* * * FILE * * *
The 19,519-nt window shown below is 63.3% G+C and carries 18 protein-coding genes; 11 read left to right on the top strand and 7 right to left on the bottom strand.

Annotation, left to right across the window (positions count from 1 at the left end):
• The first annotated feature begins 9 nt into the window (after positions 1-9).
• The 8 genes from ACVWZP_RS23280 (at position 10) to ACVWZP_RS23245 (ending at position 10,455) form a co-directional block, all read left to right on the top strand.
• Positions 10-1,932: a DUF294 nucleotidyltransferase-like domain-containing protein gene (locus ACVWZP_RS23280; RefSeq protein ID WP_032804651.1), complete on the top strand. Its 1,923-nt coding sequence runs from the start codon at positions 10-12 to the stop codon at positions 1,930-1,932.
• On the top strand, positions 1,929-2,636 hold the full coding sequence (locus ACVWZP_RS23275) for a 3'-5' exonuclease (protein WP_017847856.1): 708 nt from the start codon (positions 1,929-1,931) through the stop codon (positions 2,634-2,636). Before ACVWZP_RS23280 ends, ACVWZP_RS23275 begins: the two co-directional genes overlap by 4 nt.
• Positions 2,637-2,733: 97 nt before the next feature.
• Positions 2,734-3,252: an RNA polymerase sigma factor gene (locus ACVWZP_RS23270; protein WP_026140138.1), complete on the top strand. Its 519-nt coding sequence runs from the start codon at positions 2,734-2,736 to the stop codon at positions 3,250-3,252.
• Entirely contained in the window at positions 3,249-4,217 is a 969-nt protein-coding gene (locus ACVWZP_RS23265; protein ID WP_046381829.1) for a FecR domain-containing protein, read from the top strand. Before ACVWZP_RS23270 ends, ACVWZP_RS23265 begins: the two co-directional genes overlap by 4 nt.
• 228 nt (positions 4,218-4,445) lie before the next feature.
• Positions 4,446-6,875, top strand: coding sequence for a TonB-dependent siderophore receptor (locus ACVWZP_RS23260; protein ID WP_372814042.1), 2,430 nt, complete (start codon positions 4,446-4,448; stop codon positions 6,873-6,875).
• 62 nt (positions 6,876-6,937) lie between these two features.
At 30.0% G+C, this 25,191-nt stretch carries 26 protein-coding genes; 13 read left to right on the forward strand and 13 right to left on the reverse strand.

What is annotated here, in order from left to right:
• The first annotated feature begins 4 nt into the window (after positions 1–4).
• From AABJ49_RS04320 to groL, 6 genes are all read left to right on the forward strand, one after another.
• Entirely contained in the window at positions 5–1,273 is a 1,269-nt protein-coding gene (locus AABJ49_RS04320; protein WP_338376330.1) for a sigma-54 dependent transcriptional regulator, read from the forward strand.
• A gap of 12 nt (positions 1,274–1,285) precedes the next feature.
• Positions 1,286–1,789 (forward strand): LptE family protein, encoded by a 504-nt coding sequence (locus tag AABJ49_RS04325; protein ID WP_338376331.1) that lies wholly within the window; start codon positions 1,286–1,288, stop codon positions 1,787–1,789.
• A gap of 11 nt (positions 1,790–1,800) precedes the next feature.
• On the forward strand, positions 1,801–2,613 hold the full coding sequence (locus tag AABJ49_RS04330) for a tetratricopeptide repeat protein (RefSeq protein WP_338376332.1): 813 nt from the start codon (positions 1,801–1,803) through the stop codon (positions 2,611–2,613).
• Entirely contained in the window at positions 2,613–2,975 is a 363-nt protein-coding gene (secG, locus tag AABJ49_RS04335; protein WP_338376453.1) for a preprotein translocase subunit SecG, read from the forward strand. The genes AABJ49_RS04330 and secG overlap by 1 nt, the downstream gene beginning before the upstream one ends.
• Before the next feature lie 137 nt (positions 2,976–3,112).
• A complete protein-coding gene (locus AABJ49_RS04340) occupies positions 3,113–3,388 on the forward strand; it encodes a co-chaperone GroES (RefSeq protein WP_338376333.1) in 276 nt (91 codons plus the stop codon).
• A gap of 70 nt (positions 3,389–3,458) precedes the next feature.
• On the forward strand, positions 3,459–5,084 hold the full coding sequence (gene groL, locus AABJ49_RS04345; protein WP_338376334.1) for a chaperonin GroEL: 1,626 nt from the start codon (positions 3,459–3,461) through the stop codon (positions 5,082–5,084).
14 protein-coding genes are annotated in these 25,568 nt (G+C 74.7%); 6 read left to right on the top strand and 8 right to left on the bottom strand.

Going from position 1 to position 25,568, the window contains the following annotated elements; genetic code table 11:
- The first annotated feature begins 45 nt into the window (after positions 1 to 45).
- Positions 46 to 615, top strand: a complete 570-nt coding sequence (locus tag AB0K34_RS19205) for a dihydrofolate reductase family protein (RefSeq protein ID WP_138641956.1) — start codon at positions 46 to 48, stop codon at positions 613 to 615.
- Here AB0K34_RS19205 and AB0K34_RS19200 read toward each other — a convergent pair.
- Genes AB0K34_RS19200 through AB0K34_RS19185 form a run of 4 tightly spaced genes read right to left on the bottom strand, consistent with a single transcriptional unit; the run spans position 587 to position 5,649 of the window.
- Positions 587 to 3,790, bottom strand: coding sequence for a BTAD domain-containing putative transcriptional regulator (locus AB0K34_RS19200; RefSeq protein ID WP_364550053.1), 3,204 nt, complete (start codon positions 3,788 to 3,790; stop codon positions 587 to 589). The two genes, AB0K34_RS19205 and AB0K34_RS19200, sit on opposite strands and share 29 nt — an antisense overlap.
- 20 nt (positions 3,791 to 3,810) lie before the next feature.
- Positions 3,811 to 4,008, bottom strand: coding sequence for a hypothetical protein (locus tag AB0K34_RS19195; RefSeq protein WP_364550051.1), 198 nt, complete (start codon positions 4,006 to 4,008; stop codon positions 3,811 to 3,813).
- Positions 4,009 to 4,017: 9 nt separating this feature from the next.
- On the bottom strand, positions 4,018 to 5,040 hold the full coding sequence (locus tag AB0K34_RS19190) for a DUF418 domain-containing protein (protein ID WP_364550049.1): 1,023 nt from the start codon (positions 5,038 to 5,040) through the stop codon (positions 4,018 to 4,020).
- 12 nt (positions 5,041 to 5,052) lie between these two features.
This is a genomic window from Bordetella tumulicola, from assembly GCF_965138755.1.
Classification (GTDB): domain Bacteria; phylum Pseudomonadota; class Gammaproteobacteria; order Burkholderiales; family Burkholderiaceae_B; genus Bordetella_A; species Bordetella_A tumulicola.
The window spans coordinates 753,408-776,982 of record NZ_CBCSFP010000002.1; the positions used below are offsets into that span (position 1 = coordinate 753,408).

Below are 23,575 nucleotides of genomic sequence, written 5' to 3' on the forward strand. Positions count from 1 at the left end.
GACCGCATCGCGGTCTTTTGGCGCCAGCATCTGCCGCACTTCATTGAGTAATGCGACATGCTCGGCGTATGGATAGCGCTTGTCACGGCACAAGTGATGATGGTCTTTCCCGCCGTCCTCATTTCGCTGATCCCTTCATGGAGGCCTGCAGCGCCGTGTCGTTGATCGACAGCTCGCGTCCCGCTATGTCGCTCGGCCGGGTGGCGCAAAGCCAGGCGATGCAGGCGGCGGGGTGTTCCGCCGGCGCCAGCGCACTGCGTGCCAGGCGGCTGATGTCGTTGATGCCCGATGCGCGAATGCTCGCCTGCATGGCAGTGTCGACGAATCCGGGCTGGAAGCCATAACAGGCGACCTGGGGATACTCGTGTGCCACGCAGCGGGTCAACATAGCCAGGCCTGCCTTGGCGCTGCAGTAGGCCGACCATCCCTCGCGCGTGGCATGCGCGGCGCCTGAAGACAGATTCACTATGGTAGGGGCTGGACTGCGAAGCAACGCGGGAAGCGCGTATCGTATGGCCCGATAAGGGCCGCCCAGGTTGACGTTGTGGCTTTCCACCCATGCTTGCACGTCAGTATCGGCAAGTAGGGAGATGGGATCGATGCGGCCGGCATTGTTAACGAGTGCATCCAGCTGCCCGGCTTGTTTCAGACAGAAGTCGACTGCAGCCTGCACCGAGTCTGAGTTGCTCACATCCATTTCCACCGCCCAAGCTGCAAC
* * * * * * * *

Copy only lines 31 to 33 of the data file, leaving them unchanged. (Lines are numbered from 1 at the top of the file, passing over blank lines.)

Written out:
- Here AB0K34_RS19205 and AB0K34_RS19200 read toward each other — a convergent pair.
- Genes AB0K34_RS19200 through AB0K34_RS19185 form a run of 4 tightly spaced genes read right to left on the bottom strand, consistent with a single transcriptional unit; the run spans position 587 to position 5,649 of the window.
- Positions 587 to 3,790, bottom strand: coding sequence for a BTAD domain-containing putative transcriptional regulator (locus AB0K34_RS19200; RefSeq protein ID WP_364550053.1), 3,204 nt, complete (start codon positions 3,788 to 3,790; stop codon positions 587 to 589). The two genes, AB0K34_RS19205 and AB0K34_RS19200, sit on opposite strands and share 29 nt — an antisense overlap.